“Exactly. You know who you are and what you want, and you’re a lot less afraid to say so than you were before, from the looks of it.”


“Plus you have me, so life is perfect!”

“Ha! Yes.”

“Ok. Now it’s my turn to ask a really awkward and embarrassing question.”

“Sure, go for it.”

“Can we go to sleep?”

“Of course. Love you. Night night.”

“Love you. Good night.”

Oh Really?

This is my retelling of an old Zen story. I tell it from time to time, and I’ve been thinking about it a lot lately.

There was an old Zen monk in hermitage who was revered and widely praised for living a pure, holy, and good life. 

One day, a young lady from a neighboring village discovered she was pregnant. She was terrified. She did her best to disguise the pregnancy, but soon, the baby began to show. Her parents were furious.

They demanded she name the father. At first she refused. But the more she did, the angrier they got, and the more pressure they applied to her. Eventually she cracked, and named the old monk.

The parents grabbed their daughter by the hand and took her to him. “Old man!” They didn’t bother to refer to him by his honorific. “Get out here right now!”

The old monk came out, smiling. He asked what was the matter.

The father pointed to his daughter and said, “that! That is the matter!” 

“Oh really.” 

”Yes, really! You did this! She told us everything!” 

“Oh really,” was all the monk said.

The family went home and told everyone about the monk. At first, people had trouble believing them. But very quickly, word spread that the monk was not who he seemed to be, and that he was a very, very wicked man indeed.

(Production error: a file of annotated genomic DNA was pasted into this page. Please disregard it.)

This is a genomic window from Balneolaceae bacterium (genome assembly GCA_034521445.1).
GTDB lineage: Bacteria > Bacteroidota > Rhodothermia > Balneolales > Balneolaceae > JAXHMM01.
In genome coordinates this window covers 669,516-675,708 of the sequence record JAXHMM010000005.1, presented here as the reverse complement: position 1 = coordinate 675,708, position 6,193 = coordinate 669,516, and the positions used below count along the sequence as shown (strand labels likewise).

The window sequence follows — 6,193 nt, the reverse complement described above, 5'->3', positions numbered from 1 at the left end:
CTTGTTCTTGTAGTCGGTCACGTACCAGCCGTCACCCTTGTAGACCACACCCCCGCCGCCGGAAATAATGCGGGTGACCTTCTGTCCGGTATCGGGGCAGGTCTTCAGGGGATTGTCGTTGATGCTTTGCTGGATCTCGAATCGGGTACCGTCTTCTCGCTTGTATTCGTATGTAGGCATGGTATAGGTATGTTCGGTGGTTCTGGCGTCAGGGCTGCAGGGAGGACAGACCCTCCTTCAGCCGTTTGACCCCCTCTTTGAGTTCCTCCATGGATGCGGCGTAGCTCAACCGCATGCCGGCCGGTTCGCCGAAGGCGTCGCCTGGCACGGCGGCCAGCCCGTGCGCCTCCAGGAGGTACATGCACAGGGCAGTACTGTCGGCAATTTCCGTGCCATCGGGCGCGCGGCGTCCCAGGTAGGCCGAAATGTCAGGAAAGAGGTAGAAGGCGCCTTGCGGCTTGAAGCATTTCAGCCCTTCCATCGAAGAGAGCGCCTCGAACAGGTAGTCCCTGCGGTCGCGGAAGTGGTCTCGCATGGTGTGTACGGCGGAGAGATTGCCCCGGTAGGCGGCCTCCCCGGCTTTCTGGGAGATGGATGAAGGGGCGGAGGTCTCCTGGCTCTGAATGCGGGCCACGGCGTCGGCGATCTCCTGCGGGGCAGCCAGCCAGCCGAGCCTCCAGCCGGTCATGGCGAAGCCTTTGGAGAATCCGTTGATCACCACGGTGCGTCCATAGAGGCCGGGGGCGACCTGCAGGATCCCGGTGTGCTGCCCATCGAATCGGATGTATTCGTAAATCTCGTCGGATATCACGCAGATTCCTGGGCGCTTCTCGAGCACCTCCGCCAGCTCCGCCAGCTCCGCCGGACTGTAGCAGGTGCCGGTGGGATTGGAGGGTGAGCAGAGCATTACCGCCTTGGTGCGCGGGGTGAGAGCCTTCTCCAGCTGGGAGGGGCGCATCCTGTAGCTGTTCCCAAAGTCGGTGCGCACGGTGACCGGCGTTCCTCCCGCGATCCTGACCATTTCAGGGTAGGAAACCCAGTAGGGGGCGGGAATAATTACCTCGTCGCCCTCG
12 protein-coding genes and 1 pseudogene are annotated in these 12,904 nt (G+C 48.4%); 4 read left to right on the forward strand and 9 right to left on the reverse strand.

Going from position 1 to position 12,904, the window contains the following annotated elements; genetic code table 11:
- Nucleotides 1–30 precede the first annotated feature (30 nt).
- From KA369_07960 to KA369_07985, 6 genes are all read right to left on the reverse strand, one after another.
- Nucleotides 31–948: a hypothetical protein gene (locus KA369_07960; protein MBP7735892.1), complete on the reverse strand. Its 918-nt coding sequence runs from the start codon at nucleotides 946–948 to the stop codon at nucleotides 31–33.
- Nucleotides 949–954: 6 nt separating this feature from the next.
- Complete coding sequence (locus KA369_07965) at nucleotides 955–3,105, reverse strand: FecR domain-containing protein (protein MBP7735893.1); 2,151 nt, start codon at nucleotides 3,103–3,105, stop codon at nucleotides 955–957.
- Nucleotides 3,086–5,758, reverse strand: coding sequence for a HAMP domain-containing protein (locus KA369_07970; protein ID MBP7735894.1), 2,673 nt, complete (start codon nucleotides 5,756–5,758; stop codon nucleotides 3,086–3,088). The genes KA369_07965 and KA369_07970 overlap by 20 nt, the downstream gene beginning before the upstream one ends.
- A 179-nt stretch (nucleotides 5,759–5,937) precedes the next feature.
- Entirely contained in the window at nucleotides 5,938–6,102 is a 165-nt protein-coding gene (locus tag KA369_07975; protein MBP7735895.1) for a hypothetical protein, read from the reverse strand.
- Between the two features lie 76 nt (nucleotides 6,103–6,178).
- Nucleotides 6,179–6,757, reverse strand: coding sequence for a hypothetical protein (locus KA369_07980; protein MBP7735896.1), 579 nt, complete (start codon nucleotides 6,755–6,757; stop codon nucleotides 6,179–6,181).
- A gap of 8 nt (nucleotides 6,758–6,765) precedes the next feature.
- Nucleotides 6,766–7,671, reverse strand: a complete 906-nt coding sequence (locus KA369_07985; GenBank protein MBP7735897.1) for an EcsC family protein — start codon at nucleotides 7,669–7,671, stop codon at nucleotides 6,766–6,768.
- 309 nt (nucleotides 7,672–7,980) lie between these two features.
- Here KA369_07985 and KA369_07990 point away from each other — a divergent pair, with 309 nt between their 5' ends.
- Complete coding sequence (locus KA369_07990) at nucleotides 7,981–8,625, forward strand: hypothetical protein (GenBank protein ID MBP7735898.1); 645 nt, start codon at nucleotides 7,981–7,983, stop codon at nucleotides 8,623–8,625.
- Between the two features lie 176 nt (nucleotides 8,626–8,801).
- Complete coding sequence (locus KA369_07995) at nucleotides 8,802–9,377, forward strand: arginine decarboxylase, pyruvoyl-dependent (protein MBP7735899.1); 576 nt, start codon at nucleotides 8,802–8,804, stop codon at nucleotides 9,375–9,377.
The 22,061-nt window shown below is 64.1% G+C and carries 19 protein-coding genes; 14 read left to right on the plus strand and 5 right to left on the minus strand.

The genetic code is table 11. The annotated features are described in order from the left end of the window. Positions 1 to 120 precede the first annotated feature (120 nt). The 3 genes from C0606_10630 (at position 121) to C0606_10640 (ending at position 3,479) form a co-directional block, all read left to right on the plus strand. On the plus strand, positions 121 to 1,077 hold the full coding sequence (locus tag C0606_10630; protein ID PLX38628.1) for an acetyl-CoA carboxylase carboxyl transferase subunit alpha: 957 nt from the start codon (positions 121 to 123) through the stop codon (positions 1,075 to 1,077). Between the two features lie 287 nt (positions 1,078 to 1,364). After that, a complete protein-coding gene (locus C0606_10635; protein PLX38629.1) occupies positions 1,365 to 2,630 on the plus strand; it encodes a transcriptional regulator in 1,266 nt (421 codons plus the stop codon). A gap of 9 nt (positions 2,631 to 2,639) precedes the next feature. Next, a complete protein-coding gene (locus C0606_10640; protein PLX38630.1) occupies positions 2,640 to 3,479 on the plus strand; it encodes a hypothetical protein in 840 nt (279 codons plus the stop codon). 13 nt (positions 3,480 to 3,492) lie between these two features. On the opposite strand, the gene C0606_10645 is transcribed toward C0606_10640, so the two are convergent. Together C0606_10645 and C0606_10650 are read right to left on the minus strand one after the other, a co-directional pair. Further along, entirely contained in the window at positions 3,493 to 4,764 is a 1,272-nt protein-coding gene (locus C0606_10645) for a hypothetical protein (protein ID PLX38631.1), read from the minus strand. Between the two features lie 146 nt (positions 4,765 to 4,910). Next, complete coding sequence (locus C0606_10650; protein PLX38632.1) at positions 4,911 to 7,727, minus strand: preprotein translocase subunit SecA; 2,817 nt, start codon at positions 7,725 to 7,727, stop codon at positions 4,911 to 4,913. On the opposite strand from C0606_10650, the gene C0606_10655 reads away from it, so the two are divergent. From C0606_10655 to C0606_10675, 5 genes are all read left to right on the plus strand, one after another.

Some months later, the child was born. The parents took the infant to the monk, who was no longer welcome in the village. They demanded that he raise the child, since it was his. 

“Oh really,” said the monk, as he accepted the child.

A few more months passed. Then, almost a year to the day they first came to the monk, the family returned. The daughter was ashen. 

“Master, we are so very sorry.” 

“Oh really.” 

“Yes. Our daughter finally confessed and told us the truth. You are not the father. It is a young man from a neighboring village.” 

“Oh really.” 

“May we have the child back and raise him with us, his true family?” 

“Oh really,” said the monk as he handed the child back without hesitation. They were both smiling.

Till Death Do Us Part

I think everyone who goes through a divorce remembers and struggles with one of the most familiar parts of the marriage ceremony. It echoes in our heads throughout and sometimes even long after our marriages, right alongside such goodies as for richer or poorer or in sickness and in health.

For us it’s the infamous Till death do us part.

Weren’t we supposed to stay together until one of us dies? You can imagine how those words can make divorcing people feel, even if they don’t believe in God.

We said all that in front of our friends and family. Did we not mean it? Did we just not understand?

I think these interpretations take death too literally. That is to say, of course bodies can die during a marriage. But a whole lot else can as well.

Love, for example, can die. Sometimes to be born again with the same person. Sometimes with another.

Sometimes love takes a vacation, then comes home. Other times, it leaves and never comes back.

But when love dies (especially erotic love), a basic warmth and affection can still remain. I think we all know couples like this who stay married forever.